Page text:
Gonzales: 'Mistakes Were Made'

Attorney General Alberto R. Gonzales said he knew little about how his chief of staff, who resigned Monday, was handling the dismissals.
Attorney General Alberto R. Gonzales said he knew little about how his chief of staff, who resigned Monday, was handling the dismissals. (By Preston Keres -- The Washington Post)

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By Dan Eggen and Paul Kane
Washington Post Staff Writers
Wednesday, March 14, 2007

Attorney General Alberto R. Gonzales took responsibility yesterday for "mistakes" related to the firing of eight U.S. attorneys last year but rejected calls for his resignation from Democrats who accuse him of misleading Congress.

"I acknowledge that mistakes were made here. I accept that responsibility," Gonzales said. He said he did not know the details of the plan to fire the prosecutors, but he defended the dismissals: "I stand by the decision, and I think it was a right decision."

The remarks came after the Justice Department released e-mails and other documents showing that, despite months of administration statements to the contrary, the White House more than two years ago initiated the process that led to the dismissals, and that the decisions were heavily influenced by assessments of the prosecutors' political loyalty. President Bush and senior White House adviser Karl Rove also separately passed along complaints to Gonzales that prosecutors were not aggressively pursuing voter-fraud cases, officials said.

The revelations prompted another outcry on Capitol Hill over the firings and new demands for Gonzales's resignation from key Democrats, including Senate Majority Leader Harry M. Reid (Nev.), Sen. Hillary Rodham Clinton (N.Y.) and Sen. Edward M. Kennedy (Mass.). "It appears he's over his head in this job," Reid said.

Even Republicans who have supported the ousters sharply criticized the attorney general.

But Gonzales said he is "here not because I give up," and White House counselor Dan Bartlett said Bush has "all the confidence in the world" in Gonzales, who has served Bush for more than 12 years in Texas and Washington.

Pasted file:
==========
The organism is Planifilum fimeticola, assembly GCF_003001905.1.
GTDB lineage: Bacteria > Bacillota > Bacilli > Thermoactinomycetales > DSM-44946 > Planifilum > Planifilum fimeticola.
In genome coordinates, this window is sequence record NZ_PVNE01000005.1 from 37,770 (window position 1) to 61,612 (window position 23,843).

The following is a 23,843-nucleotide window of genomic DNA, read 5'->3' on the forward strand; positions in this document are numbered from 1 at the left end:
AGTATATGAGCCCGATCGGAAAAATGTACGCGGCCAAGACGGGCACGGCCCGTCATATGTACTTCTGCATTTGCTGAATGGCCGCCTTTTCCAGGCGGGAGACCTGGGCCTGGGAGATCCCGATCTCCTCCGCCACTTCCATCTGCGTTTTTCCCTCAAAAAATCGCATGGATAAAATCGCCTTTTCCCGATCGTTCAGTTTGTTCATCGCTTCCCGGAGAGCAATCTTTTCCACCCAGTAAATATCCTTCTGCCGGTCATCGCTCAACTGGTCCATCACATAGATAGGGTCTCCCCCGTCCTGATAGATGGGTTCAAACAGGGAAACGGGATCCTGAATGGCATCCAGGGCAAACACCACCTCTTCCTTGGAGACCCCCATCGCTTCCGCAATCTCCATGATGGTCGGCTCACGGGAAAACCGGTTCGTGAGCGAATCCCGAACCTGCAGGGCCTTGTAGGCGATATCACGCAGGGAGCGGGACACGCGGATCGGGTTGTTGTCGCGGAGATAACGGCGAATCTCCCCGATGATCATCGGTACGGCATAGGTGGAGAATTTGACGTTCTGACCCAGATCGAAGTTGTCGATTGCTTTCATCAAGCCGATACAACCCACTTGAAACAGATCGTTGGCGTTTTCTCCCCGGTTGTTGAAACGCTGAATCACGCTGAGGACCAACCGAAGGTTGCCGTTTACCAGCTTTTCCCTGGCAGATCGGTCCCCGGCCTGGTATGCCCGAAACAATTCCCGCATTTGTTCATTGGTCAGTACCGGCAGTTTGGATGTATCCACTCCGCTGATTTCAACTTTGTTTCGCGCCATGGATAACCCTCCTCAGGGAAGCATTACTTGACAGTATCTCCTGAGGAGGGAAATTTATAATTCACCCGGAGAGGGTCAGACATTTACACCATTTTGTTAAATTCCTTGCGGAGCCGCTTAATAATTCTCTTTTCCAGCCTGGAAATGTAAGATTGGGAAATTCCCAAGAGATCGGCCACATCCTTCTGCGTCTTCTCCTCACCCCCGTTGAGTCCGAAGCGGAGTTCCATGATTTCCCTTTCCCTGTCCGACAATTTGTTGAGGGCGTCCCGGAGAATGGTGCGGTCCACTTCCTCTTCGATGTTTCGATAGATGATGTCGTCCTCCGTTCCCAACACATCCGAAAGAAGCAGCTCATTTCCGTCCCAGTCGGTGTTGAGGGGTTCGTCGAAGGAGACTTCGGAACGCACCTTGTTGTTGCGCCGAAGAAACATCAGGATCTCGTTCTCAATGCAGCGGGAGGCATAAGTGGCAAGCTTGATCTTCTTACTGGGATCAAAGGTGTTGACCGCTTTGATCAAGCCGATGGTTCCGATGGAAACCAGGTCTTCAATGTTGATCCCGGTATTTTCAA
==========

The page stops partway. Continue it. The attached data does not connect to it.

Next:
Democrats also renewed calls for testimony from Rove and Harriet E. Miers, the former White House counsel who first suggested in February 2005 that all 93 U.S. attorneys be removed and whose office was provided with evolving lists of at least a dozen prosecutors targeted for ouster. The White House signaled that it would resist the demands.

E-mails released yesterday show that White House deputy political director J. Scott Jennings communicated with Justice officials about the appointment of Tim Griffin, a former Rove aide, to be the U.S. attorney in Little Rock. Jennings used an e-mail account registered to the Republican National Committee, where Griffin had worked as an opposition researcher.

Democratic congressional aides said they will investigate whether using the private address for government business violated laws against using taxpayer resources for political work or signaled that White House officials considered the firing of U.S. attorneys to be primarily a political issue. Jennings did not return a call to his office seeking a comment.

"As a matter of course, the RNC provides server space and equipment to certain White House personnel in order to assist them with their political efforts," RNC spokeswoman Tracey Schmitt said.

Seven U.S. attorneys were fired on Dec. 7, and another was let go months earlier, with little explanation from Justice Department officials, who later told Congress that the dismissals were related to their performance in office. Several former prosecutors have since alleged intimidation, including improper telephone calls from GOP lawmakers or their aides, and have alleged threats of retaliation by a Justice Department official.

Although Bush and President Bill Clinton each dismissed nearly all U.S. attorneys upon taking office, legal experts and former prosecutors say the firing of a large number of prosecutors in the middle of a term appears to be unprecedented and threatens the independence of prosecutors.


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